Saturday, September 6, 2008

Sunday after All Saints Day, 2007

November 4, 2007 Sunday after All Saints Day Mt. 5: 1-12

One of the great days of the Church Year and certainly here at St. Andrew’s, a festival of celebration, such wonderful music (and with thanks to our good friends of the Pittsburgh Festival Orchesta, and of course to our wonderful Choir), and enjoying as we have just shared a glimpse of the future and certainly of the mysterious and wonderful plans that God has in mind for us in years to come as we celebrate with Tess Buchanan and Beck Matway and T.J. Montgomery and Maighread Southard-Wray and Grace Stassola and their families on this First Communion Sunday.

Remembering saints and heroes of ancient days, remembering in our thoughts and prayers those whom we have known and loved but now see no longer, reminding ourselves of the challenges and opportunities of life and ministry that God sets before us, and aware even in the faces of our children that the intentions of God stretch out beyond all the boundaries of time and space that we can even begin to imagine. This countercultural message about responsibility and stewardship—that it’s not “all about us.”

In this festival, then, and in the context of the reality of our lives today, in a church and a diocese in distress, in a time of war and rumors of war (half of Mexico under water, Pakistan under martial law, Turkey, Iraq, Iran, and Kurdistan at the brink of battle), of increasing social and economic instability, for me anyway the words of the traditional gospel reading for All Saints seem to carry a heavier weight of import and meaning.

Jesus stepping back from the turbulence of his moment, from conflict and controversy, and speaking with this deep voice of tenderness. A feeling that the great crowds seem to have stirred up in his heart. He looks out over them and he knows them for their brokenness, their loss, their physical and material and spiritual impoverishment, but also for their wonderful dignity in the eyes of God. And he feels this tenderness toward them, deep affection, and a sense of hopefulness. He sees them, in their brokenness and in their poverty, all their limitations, all their failures, already almost shimmering with heavenly glory and light. And he says, “they are blessed.” “Blessed are they.” “Blessed are you.”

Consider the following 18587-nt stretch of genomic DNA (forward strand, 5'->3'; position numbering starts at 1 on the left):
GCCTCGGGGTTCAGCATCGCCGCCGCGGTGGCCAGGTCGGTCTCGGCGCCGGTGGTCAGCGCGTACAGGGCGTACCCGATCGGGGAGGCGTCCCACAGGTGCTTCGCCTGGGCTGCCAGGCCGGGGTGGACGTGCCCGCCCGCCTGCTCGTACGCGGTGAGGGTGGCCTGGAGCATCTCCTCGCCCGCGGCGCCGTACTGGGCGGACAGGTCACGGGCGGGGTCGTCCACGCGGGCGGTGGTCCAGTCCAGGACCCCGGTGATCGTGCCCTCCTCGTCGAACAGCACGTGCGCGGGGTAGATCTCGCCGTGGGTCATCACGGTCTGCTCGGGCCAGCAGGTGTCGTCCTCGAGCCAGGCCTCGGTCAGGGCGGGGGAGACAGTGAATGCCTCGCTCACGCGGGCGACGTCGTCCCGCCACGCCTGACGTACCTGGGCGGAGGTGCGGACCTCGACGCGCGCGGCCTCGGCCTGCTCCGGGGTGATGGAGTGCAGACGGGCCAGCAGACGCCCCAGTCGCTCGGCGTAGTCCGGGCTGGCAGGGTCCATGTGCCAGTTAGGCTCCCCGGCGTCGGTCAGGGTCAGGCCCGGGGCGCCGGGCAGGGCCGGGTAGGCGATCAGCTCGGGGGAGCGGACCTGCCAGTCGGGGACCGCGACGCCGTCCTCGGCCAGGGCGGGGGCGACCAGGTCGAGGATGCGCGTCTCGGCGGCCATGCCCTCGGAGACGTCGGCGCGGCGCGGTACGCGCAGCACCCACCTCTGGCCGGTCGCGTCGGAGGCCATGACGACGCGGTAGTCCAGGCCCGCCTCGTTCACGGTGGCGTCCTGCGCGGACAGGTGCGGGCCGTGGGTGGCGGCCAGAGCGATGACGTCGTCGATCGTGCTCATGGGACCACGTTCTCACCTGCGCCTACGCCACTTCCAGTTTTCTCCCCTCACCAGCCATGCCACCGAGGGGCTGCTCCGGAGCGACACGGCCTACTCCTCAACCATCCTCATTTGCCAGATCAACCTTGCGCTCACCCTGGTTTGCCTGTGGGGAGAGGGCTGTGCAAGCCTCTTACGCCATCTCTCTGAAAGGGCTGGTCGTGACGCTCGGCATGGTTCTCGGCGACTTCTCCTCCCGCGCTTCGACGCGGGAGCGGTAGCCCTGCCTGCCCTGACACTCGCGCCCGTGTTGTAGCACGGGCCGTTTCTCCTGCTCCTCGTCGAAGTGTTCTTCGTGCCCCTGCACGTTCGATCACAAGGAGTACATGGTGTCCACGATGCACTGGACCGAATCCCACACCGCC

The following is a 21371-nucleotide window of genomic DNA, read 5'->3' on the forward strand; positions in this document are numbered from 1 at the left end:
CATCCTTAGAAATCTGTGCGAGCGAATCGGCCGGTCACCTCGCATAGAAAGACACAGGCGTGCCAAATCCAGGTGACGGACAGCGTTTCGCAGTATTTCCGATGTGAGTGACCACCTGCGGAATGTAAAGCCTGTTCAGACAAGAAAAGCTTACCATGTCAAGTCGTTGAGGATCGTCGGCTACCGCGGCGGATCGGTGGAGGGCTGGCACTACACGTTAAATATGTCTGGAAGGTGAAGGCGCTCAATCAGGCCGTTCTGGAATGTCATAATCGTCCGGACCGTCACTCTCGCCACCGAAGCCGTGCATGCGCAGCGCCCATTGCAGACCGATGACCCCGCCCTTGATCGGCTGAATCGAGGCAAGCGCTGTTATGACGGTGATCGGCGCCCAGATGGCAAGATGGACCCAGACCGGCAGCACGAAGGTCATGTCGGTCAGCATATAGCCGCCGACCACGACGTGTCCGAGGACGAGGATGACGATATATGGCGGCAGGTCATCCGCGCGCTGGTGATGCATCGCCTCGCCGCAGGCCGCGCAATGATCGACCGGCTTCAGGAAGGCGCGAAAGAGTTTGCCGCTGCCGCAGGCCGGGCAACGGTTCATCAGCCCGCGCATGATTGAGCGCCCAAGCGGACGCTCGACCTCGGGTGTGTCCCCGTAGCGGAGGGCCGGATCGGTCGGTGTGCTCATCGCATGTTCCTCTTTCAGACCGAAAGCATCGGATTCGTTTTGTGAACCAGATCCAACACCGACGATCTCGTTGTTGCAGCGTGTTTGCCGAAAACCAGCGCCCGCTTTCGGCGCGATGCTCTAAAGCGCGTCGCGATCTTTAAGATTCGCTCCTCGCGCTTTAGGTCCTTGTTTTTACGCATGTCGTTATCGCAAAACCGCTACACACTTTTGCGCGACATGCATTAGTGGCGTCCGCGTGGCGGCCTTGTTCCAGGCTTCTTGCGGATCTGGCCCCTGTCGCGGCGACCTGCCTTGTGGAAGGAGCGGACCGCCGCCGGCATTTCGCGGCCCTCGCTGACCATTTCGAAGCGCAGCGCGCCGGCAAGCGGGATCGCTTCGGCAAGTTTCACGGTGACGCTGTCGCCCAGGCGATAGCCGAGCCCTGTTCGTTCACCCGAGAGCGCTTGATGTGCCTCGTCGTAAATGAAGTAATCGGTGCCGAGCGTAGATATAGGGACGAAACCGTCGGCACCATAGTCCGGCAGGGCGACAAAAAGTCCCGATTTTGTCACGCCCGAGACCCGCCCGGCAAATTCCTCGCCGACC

There is obviously a lot to be said about these Beatitudes, as they open the first part of the famous Sermon on the Mount, every sentence, phrase, every word holding depths of meaning. People write books about it all—libraries full of them. What has meant something to me this morning and in this season of my life and our lives, one small part of this great passage, and perhaps having just come back from Johnstown and our diocesan convention this seems especially rich, is when I hear Jesus say, “Blessed are the merciful, for they shall obtain mercy.” And I guess it just strikes me, in an environment like this, of winners and losers, insiders and outsiders, institutional construction and deconstruction, powerful emotions of anger, fear—passionate enthusiasms, in all this, it strikes me that we could do worse than to pause and to think about mercy. About what it means to be merciful. About how deeply we may need it ourselves. Mercy.

In the fairy tales and children’s stories, this is an attribute of the Good King. The one who has great strength, but who willingly limits himself. Who chooses not to strike, even when victory is sure. Who practices restraint. Who is gentle with others even when he doesn’t need to be. Even when gentleness is the last thing "they" deserve. The king who would rather be known for his kindness and his generosity than for his power and glory. Who would rather be known for his goodness than his righteousness. Who would choose to be loved rather than to be feared. Blessed are the merciful.

Well, how do we put that into action? What would it mean? In our marriages, in how we relate to our kids or our parents or our neighbors? In the decisions we make when we vote on Tuesday? Here in this congregation, or in our diocese, or in our nation and in world affairs? The gift of cutting each other a little slack sometimes. A lifestyle issue. Of letting there be--space. Of giving second chances and third chances, again, even when they aren’t deserved. Of assuming the best of each other rather than the worst. To be characterized by a sense of graciousness. Always a soft touch. A push-over. Is that a bad thing?

Not because the strength of will isn’t there, but because it is a strength clothed in compassion. In a desire to be friends. “I used to call you my servants,” Jesus said. “But now I call you my friends.” It’s the father who hangs by the front gate, day by day, waiting for his Prodigal Son to come home. Forgiveness overflowing in such an abundance that there is never even time for the word of apology to be spoken.

In years to come, how would I want to be remembered? That I was right? That I won? That no one dared stand in my way?

I think if we listen, it’s the music and emotional texture of God’s heavenly kingdom breaking into the world where we are today. Softly and tenderly, Jesus is calling. For all the Saints who ever were, who are now, who ever will be. Blessed are the merciful. Blessed are the merciful.

Bruce Robison

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